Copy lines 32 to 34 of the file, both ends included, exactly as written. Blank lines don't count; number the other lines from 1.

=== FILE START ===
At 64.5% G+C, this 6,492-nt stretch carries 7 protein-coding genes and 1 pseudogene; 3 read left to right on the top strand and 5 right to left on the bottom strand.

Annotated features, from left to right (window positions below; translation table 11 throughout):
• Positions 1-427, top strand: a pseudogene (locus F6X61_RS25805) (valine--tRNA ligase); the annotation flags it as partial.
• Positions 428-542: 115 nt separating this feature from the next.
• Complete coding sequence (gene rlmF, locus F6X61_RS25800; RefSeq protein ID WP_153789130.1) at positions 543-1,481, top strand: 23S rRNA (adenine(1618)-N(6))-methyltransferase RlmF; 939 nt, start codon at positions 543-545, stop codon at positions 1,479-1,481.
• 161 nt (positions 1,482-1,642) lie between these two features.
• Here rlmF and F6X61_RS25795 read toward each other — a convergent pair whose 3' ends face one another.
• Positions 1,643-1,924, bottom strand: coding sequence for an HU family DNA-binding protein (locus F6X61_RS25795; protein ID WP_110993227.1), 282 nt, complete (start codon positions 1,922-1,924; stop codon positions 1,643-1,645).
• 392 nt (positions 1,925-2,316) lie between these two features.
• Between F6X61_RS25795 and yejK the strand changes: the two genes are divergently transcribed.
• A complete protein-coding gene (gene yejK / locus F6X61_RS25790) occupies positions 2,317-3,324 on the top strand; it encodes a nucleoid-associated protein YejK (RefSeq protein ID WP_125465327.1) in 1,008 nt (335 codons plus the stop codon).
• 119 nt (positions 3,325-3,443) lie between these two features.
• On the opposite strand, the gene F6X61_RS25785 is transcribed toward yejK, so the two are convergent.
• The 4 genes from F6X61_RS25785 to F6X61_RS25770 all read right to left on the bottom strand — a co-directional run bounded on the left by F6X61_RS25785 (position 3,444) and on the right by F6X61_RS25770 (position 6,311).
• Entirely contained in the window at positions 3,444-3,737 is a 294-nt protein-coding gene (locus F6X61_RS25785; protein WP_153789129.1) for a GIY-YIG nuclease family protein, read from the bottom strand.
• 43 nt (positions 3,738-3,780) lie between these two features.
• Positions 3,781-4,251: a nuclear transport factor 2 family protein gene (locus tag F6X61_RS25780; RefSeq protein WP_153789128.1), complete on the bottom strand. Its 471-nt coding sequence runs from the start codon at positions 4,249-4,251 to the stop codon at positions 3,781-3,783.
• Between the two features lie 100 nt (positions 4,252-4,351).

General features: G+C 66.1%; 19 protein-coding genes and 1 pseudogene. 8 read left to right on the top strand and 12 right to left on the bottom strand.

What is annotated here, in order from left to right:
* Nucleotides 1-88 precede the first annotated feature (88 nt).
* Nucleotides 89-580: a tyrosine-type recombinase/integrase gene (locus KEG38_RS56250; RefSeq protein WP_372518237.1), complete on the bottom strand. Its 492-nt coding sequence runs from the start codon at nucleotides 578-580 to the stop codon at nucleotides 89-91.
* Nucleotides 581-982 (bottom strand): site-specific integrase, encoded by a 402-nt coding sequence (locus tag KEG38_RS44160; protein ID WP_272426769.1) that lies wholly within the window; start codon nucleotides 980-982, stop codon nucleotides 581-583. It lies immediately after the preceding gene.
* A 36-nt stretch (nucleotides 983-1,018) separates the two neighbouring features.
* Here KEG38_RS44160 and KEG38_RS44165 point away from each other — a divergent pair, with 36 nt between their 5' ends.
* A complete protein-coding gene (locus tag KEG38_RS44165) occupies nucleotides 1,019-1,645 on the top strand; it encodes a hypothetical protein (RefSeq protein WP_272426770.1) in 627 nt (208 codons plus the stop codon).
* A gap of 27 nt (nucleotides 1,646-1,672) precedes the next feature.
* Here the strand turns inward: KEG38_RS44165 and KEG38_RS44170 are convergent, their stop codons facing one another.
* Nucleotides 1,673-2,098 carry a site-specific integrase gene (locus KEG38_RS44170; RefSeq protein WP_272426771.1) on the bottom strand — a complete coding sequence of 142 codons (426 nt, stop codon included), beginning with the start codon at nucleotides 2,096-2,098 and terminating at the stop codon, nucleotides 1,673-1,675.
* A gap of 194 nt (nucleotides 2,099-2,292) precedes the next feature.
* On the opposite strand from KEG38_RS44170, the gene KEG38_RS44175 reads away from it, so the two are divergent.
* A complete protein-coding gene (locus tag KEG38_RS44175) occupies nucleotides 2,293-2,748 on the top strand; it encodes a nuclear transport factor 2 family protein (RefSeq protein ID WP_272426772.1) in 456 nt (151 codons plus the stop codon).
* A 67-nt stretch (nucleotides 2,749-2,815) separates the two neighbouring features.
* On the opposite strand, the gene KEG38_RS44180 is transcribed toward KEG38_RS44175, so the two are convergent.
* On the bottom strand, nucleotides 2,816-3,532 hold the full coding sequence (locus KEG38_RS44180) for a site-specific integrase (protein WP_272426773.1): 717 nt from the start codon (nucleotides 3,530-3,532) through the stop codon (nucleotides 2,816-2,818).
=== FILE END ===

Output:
* A complete protein-coding gene (locus tag KEG38_RS44175) occupies nucleotides 2,293-2,748 on the top strand; it encodes a nuclear transport factor 2 family protein (RefSeq protein ID WP_272426772.1) in 456 nt (151 codons plus the stop codon).
* A 67-nt stretch (nucleotides 2,749-2,815) separates the two neighbouring features.
* On the opposite strand, the gene KEG38_RS44180 is transcribed toward KEG38_RS44175, so the two are convergent.